WEATHER »

Green Is the Loneliest Color

Travel Spurs Eco-Shock


Besides propitious weather and sublime terrain, the nice thing about living in Santa Barbara is being surrounded by a shimmering bubble of righteousness.

Shopping at Farmers Markets, championing curbside recycling, and peddling fuel-free bicycles, we fancy ourselves among the greenest citizens in the nation. We hear little rounds of applause in our heads every time we refill our stainless-steel water bottles or toss used coffee filters—and their spent, shade-grown grounds—into the compost bin. Deep down, we believe the use of canvas grocery sacks puts us at the forefront of a heroic global movement and guarantees us admission to a landfill-free heaven.

Starshine Roshell

Travel almost anywhere else in the U.S., however, and we discover that in addition to being reverent and right-minded, we Santa Barbarans are also groundlessly smug. And blissfully ignorant.

Venture away from our commendably conscientious coast and we are shocked by the rest of the country’s apathy for our inviolable eco-ideals: merrily topping off the tanks on their Suburbans, using Ziploc baggies like Kleenex, cranking the air-conditioning just because it’s, you know, daytime.

I can’t travel anywhere without Cali guilt dogging me,” says my friend Barbara. “In Las Vegas, I ask, ‘Why are you throwing that soda can in the trash?’ In South Carolina, it’s, ‘What do you mean, what’s recycling?’ I want everyone to care about the environment, but they don’t.”

Other friends bemoan Midwestern family members who burn and bury their trash, and let the tap water run and run and … My pal Victoria recently attacked her New York brother-in-law for buying oranges imported all the way from South Africa.

One Left Coast mom stayed at a Georgia hotel where breakfast was served on Styrofoam plates. “It had been a while since we had seen the stuff,” she said. “The kids and I were trying to get over not being able to find food-waste bins, but the Styrofoam was particularly perplexing: ‘You mean, you just toss it all? In the same place?!’ We were troubled.”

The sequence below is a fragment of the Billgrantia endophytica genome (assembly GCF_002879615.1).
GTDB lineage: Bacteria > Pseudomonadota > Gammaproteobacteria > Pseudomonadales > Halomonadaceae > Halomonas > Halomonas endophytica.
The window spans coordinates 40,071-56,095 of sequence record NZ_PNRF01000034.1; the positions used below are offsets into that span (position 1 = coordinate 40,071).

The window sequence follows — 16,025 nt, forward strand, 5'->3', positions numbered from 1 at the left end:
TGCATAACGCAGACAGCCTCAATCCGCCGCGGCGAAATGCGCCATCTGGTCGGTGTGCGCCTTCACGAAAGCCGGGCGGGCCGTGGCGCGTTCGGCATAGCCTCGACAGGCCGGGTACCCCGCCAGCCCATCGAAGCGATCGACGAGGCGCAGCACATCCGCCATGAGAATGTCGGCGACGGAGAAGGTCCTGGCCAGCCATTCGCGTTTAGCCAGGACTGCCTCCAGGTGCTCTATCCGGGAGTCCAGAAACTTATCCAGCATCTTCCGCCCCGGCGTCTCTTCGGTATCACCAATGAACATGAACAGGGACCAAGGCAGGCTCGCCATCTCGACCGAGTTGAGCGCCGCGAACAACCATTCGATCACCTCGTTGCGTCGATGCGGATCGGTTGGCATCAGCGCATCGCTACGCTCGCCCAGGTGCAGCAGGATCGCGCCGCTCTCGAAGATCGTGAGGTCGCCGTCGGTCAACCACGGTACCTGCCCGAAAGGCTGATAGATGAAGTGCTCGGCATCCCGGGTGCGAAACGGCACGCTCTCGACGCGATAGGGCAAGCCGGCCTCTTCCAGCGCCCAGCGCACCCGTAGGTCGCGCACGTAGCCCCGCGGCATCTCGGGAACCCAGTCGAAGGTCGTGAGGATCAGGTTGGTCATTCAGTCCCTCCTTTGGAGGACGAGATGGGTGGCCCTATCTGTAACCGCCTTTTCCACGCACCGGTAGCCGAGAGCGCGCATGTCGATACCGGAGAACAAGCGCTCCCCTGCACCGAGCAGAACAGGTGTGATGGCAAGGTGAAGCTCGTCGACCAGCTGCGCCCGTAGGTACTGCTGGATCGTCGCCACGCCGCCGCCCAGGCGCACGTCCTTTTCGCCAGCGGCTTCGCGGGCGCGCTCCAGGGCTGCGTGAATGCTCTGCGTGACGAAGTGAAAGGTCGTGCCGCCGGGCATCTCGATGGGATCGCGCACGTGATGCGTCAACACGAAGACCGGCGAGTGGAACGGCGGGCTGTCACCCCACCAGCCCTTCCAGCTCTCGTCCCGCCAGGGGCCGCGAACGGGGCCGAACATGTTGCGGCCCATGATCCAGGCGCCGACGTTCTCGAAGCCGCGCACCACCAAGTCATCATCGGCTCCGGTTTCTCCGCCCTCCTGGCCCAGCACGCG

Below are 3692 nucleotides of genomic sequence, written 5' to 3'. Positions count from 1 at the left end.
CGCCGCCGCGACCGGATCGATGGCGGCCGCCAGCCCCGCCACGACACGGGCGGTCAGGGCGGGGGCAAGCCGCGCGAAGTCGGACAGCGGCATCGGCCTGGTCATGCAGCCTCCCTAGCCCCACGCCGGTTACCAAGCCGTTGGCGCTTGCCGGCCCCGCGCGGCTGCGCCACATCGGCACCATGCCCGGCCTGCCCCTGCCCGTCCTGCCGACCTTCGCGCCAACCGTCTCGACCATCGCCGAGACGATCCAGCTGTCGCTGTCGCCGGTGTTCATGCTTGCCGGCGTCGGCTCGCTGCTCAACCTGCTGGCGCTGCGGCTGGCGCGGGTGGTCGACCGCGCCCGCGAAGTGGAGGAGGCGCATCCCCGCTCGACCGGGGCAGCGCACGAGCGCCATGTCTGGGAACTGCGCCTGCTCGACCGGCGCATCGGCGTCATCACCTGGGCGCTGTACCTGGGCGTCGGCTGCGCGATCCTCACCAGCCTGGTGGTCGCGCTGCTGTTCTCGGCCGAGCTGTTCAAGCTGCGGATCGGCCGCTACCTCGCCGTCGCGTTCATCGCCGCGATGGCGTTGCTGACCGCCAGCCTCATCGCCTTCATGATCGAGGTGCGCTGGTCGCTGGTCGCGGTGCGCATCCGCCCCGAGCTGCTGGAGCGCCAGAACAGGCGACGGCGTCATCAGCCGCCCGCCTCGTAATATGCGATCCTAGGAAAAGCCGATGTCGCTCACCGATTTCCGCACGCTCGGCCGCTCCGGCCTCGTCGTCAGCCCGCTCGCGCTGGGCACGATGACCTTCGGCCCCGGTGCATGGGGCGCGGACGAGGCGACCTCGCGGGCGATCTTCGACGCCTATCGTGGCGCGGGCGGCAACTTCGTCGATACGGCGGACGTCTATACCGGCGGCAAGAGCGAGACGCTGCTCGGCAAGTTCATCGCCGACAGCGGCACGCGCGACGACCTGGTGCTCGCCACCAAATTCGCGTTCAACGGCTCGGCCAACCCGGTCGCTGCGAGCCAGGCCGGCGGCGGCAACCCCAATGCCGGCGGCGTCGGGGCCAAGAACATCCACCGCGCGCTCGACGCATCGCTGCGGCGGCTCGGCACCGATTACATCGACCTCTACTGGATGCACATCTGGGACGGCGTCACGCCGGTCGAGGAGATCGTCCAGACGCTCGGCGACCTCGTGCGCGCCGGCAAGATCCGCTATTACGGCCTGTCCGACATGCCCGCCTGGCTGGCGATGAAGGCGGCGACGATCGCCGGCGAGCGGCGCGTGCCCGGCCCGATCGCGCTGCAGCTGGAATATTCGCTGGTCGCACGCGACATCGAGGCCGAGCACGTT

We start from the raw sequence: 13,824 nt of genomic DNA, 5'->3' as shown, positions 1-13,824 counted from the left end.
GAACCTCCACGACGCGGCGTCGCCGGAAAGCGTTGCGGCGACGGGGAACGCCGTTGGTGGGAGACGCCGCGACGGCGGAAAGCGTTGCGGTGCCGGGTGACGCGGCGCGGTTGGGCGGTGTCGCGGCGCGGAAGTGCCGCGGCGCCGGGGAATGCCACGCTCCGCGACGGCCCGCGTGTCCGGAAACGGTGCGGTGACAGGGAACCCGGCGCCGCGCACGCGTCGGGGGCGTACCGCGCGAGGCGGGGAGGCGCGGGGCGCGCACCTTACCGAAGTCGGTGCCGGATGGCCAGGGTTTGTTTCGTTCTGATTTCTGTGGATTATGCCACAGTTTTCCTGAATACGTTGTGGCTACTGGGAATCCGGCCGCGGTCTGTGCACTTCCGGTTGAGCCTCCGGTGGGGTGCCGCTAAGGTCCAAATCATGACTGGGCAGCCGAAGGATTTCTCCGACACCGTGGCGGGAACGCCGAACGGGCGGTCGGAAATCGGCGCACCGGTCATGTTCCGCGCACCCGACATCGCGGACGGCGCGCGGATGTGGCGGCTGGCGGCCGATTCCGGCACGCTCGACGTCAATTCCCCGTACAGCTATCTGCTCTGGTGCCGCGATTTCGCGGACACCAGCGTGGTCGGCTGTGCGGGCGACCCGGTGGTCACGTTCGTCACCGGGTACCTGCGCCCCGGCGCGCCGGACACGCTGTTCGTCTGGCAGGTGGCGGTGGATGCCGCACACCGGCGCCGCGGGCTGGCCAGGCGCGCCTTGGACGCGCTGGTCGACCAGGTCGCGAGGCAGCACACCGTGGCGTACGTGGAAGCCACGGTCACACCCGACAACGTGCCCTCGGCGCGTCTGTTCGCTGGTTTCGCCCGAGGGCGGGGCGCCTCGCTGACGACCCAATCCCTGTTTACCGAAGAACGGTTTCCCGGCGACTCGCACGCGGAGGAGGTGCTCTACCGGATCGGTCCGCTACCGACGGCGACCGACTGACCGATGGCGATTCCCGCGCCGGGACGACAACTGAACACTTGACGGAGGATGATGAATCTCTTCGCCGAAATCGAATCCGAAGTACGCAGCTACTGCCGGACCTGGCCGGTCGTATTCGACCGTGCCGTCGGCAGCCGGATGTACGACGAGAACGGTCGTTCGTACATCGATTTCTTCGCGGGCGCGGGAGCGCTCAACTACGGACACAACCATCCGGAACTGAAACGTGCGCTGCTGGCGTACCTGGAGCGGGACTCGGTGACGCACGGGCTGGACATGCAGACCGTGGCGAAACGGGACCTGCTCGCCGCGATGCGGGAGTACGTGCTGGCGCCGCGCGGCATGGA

Soon, “troubled” yields to “outraged.” When you’re conditioned to see every paper towel as a symbol of deforestation, watching Uncle Bart toss a newspaper into a Hefty bag feels like riding in a car with someone who plows through red lights. It’s beyond reckless; it’s criminal!

Good stewards that we are, our outrage succumbs to obligation, and we set about educating the offenders (often our hosts: awkward). Like missionaries, we preach the Green Gospel to these poor wasteful heathens. And the result is rarely good. In fact, they respond the way I do when people read me my horoscope: “Look, if you want to play along with this hoo-hah, that’s fun. But rearranging your life around it? That’s delusional.” Or when people try to convince me to drink wheatgrass juice: “Yeah, I’m sure that’s a smart idea, but I’m never going to do it. Seriously. Ever.”

Such eco-indifference hits us hard. When you believe that your own efforts are having some small impact on the Earth, then a glimpse at your neighbors’ astonishing nonchalance makes your personal and even regional commitments feel worthlessly minuscule. It’s not wrong to want to save the planet one aluminum can at a time—but it might be wrong to actually believe we are doing it.

Then again, maybe what makes Santa Barbara special isn’t the fact that we’re doing something to preserve our extraordinary environment; maybe it’s the fact that we’re not doing nothing. That feels good.

We can’t force our friends and family members to reduce, reuse, and recycle. But when they visit us, they’d better be prepared to respect, revere, and even ration the damned tap water. No Styrofoam-loving fruit importers are gonna burst our bubble.

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